MA: It is hard to decouple some of that. We made them change the way original IT infrastructure worked at HMS. When I came into the med school, the primary MO of the IT group, with the exception of my boss, John Halamka, CIO, who has been a visionary in helping to reshape the med school with new technology adoption, in essence was to not be very flexible. The practice was to almost treat customers, the researchers, the same as someone working in a bank or hospital where you need to lock them down in terms of control. But researchers usually don’t operate well in that environment. So we made a lot of cultural shifts to improve that. We literally tore up our service. Our old SLA, which was eighty pages, said we will help with MatLab version 9.2 and not 9.4 and we will only work on Windows PC at that time and things like that. At that time there were some Macs around, but everyone used Windows in IT. But 60% of researchers use Macs now. So we made a lot of cultural shifts and said our job is to be flexible. As part of doing that, let’s build a cloud that people can buy into if they want, or they can just use what they have standalone in their respective labs, and let’s prove that cloud model works over time.

The cultural shift to the cloud model at HMS has brought people together to collaborate. Researchers at HMS are not just putting up their own storage arrays under their desks for their own use in small clusters. The cloud model has actually brought people together, and it has saved the school a lot of money because it is much cheaper to take a centralized cloud approach instead of islands of infrastructure for labs to do their own thing individually.

[Note to readers: Companies such as Google, Amazon, and erstwhile grid computing heavyweight Platform Computing and other grid companies such as Cycle Computing are delving into cloud computing technologies and models to address bioinformatics and gene sequencing computing requirements. Unlike technology companies, life sciences and medical research are slow to adopt cloud computing but there are some startups which are looking at newer technologies such as cloud as more efficient and agile form of computing. Luke Timmerman writes here about how gene sequencing has been on a breakneck pace of innovation over the past few years, as instrument makers such as San Diego-based Illumina and Carlsbad, CA–based Life Technologies have lowered the cost of sequencing an entire human genome to as little as $10,000. Upstarts such as Mountain View, CA-based Complete Genomics seek to sequence entire genomes for as little as $5,000, while a rival, Pacific Biosciences, is aiming to sequence genomes in fifteen minutes. Since every human genome has six billion chemical units of DNA, this faster and cheaper form of sequencing is creating enormous datasets that somebody will need to store, analyze, compare, and visualize. Without that capability, it’s just a vast pile of data that doesn’t really lead to valuable new insights for medicine.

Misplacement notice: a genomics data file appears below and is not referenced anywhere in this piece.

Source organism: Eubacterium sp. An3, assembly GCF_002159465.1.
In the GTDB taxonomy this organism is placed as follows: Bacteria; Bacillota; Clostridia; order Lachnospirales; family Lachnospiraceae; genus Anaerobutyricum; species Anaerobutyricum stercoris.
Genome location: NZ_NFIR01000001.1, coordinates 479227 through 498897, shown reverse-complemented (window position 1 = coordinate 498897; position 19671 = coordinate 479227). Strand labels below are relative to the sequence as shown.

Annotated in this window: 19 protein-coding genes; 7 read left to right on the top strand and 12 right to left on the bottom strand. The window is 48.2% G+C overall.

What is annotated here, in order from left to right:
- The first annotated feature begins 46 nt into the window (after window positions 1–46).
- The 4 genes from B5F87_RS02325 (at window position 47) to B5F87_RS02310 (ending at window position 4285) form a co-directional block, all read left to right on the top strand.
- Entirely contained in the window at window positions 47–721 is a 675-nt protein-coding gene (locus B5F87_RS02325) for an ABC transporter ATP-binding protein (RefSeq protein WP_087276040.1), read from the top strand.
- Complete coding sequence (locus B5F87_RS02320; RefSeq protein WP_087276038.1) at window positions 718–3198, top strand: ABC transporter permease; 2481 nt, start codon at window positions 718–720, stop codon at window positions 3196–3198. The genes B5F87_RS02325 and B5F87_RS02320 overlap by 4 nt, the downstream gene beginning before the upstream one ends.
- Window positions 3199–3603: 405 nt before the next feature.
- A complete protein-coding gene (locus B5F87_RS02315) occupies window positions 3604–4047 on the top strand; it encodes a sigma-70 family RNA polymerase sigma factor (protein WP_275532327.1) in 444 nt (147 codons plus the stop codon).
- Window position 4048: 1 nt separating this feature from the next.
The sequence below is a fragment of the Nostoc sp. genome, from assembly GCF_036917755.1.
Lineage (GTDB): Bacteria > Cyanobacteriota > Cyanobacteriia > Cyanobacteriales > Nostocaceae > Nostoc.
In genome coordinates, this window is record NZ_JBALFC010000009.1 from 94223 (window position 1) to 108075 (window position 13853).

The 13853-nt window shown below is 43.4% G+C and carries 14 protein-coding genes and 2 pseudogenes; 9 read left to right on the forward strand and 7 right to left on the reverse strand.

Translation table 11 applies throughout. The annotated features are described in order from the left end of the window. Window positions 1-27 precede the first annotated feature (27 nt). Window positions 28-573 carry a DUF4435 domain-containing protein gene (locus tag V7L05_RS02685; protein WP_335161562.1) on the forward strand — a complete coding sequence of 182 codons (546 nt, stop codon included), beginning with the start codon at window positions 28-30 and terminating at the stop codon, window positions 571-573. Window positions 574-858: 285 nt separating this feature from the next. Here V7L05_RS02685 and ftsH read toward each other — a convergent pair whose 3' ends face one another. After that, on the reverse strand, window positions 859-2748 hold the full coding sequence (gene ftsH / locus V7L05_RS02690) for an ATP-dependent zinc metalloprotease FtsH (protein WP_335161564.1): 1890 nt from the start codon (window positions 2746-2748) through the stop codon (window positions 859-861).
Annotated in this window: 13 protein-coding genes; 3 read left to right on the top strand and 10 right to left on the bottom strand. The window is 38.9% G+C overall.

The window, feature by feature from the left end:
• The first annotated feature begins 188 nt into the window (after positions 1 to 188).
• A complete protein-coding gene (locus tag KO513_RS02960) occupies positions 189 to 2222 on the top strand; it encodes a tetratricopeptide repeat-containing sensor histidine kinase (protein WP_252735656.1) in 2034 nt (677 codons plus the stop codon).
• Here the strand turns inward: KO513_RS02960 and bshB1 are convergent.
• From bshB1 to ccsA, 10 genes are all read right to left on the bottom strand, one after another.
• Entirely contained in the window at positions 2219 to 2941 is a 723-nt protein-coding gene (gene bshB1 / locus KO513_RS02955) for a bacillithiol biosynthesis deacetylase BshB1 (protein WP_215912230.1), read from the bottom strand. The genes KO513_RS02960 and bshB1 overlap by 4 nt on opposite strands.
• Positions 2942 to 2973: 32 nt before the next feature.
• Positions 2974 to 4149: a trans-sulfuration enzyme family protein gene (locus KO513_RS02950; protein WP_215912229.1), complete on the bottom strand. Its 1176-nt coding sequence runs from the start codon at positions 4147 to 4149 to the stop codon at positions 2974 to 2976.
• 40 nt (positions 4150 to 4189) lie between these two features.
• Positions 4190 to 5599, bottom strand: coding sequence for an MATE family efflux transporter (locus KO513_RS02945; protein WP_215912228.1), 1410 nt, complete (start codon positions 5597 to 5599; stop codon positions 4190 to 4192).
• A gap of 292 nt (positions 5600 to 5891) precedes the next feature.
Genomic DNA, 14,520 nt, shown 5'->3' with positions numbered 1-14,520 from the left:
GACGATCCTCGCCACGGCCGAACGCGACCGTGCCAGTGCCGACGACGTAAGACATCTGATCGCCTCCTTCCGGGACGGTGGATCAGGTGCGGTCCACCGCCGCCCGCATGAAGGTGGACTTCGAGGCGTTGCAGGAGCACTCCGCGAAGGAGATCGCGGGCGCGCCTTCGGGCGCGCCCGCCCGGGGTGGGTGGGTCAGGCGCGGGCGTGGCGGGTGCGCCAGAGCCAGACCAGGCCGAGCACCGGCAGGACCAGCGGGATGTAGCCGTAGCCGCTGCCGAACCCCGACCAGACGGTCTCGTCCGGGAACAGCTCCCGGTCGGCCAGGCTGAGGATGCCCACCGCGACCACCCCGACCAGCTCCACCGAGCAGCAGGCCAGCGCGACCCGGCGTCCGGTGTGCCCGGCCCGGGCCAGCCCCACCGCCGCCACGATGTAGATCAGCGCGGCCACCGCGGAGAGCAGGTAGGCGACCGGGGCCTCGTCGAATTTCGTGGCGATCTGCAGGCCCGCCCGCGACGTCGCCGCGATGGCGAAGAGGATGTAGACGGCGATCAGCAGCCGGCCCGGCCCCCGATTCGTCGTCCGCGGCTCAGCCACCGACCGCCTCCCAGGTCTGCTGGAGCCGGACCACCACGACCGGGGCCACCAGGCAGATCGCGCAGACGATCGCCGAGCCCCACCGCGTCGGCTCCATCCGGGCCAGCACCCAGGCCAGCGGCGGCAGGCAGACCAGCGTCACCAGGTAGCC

Leading microbiologists and computer science expert C Titus Brown is one of the evangelists of cloud computing in genomic research. He is a computer science and microbiology professor at Michigan State University who is teaching students how to use Amazon Web Services to store data for their experiments.]

This segment is part 6 in the series : Thought Leaders In Cloud Computing: Dr. Marcos Athanasoulis, Harvard Medical School